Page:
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Silk Fly Line Myth And Reality

Talking about silk fly lines today makes you think of those old-time trout fishing stories, long cast, silent rivers, wild nature, in short, bygone days that it is sometimes nice to remember.

Talking about silk fly lines today makes you think of those old-time trout fishing stories, long cast, silent rivers, wild nature, in short, bygone days that it is sometimes nice to remember. But now let's go back to the present because I want to talk about modern silk fly lines. The construction method has not undergone major changes from the past, but the profiles evolved and adapted to today's rods and casting standards, so that they can eventually be better than PVC fly lines. In the past I fished a lot with classic silk fly lines and I always appreciated the quality. During this last fishing season I finally had the opportunity to test some models of new conception. I could do it before they were introduced to the Italian market and I wrote several reports. I could figure out and consequently record that a significant qualitative improvement has been made.

Why fishing with a silk fly line? Usually, those who use it for the first time immediately notice more smoothness than a PVC fly line and the rod loads and cast more easily. The softness of the material allows the fly line to softly lay down on the water. It adapts more easily to the currents, thus resisting line drags. In addition, the small diameter allows better cutting off the wind and making very delicate poses. I would say that is not bad at all!

Being for many years a bamboo rodmaker I am always looking for something that exalts the qualities of my rods. During the tests, I liked one silk fly line more than any other, this is the Pêche à Soie Silk Line DTR, produced by Peche a Soie, a historical company from Paris. Until last year there was only one model available for use on 3/4/5 rods. From 2020 it is offered in two weight variants, 3/4 and 5/6.  Silk lines produced by Peche to Soie are distributed exclusively in Italy by 54 Dean Street.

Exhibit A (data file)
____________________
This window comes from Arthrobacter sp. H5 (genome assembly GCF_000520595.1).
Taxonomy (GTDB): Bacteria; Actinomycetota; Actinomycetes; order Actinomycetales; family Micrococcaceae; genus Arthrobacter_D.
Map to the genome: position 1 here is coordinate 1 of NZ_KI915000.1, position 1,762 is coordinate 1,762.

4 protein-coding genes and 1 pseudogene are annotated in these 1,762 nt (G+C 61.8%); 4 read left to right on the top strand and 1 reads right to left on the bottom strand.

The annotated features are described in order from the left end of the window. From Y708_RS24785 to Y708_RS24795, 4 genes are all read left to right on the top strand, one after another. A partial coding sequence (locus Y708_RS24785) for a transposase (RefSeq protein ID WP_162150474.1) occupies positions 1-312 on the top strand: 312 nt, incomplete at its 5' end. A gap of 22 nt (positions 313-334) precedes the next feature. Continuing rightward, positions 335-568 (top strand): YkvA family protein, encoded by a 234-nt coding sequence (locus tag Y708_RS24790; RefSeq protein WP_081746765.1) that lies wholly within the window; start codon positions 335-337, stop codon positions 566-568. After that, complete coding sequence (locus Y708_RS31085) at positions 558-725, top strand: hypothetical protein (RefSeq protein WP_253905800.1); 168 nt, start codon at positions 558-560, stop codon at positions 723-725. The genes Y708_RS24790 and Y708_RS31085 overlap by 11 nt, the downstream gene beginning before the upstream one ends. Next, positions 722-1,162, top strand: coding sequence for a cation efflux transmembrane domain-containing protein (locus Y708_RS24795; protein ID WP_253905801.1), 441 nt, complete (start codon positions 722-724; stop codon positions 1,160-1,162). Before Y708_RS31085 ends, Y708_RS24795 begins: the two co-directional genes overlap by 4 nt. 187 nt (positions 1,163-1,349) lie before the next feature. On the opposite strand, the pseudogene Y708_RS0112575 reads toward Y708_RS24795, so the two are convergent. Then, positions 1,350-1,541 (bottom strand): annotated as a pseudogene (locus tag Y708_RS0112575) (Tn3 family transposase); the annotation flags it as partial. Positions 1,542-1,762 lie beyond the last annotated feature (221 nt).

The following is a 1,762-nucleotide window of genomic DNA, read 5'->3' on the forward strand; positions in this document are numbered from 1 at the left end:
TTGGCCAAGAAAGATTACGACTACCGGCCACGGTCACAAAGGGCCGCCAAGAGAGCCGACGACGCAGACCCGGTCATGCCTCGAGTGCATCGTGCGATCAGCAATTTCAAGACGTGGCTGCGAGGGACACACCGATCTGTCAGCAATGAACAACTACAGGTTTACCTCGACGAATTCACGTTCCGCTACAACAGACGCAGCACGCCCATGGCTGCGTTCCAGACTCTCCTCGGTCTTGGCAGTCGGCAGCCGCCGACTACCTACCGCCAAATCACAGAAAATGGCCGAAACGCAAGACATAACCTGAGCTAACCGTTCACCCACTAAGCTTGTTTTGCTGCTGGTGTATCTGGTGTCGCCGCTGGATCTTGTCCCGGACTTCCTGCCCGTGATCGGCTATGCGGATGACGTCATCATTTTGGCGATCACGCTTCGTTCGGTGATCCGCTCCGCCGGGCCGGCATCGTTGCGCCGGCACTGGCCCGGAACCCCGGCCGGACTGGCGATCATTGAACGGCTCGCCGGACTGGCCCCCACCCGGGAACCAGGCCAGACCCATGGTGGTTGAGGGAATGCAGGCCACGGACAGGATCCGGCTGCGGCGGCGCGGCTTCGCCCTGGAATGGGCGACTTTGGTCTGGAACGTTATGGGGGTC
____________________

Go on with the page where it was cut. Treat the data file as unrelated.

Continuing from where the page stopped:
Au Ver a Soie is a company that has almost two hundred years of history behind it. It was born in 1820 as a silk yarn supplier for high fashion in Paris, claiming to be a producer of excellence, able to provide the best quality to the great French brands of the last century. From the beginning, they also joined the production of silk lines for fly fishing, then abandoned with the advent of synthetic materials, and finally resumed it with the latest generation owner Marc Boucher. In recent years, the company also embraces the technical expertise of Michel Rigault, previously a consultant to the prestigious Pezon et Michel.

I personally prepared the Pêche à Soie Silk Line DTR Double Taper for the use, with the newly loops hand made by needle and thread. This is a double taper silk fly line of 30 meters, now available in two models, whose peculiarity is that it can be used with rods 3, 4, 5, 6. Yes, you read it well, a fly line that performs on all the cane rods in my possession. That's what I meant when talking about innovative profiles.

Obviously I tested and I own other silk fly lines produced by Peche a Soie with the classic Pêche à Soie Silk Line DTPêche à Soie Coda Seta ST e Pêche à Soie Silk Line WF, but I'll talk about them in future articles. At this point I already know what you are asking for, because I am constantly asked by those who are curious to try them. And what about maintenance? Is it fine for bamboo rods only? Are you only fishing on dry fly? A minimum of maintenance is certainly required. It is simply to unwind the line portion used at the end of a fishing day, and allow it to dry for at least two hours. Sometimes I let it dry all day and I rewind it on the reel just when I remember it. Then, sometimes, let's say every three or four fishing days, when i rewind the silk fly line I delicately treat it with its grease included in the box.

Silk fly lines can be used even with modern rods made by any kind of material, allowing any tool to get the best of its possible performance. And the fishing techniques? I use the dry fly and I also love to fish with wet flies, in general I try to adapt to the situations I find on the river. My suggestion is to try one, perhaps in conjunction with your favorite rod, which you know well. I'm sure you will have some pleasant surprises. For any question, in-depth or curiosity, please feel free to look for me on my Facebook page Stefano Ferri Bamboo Rods or on my Instagram profile Stefano Ferri Bamboo Fly Rods, you will make me happy.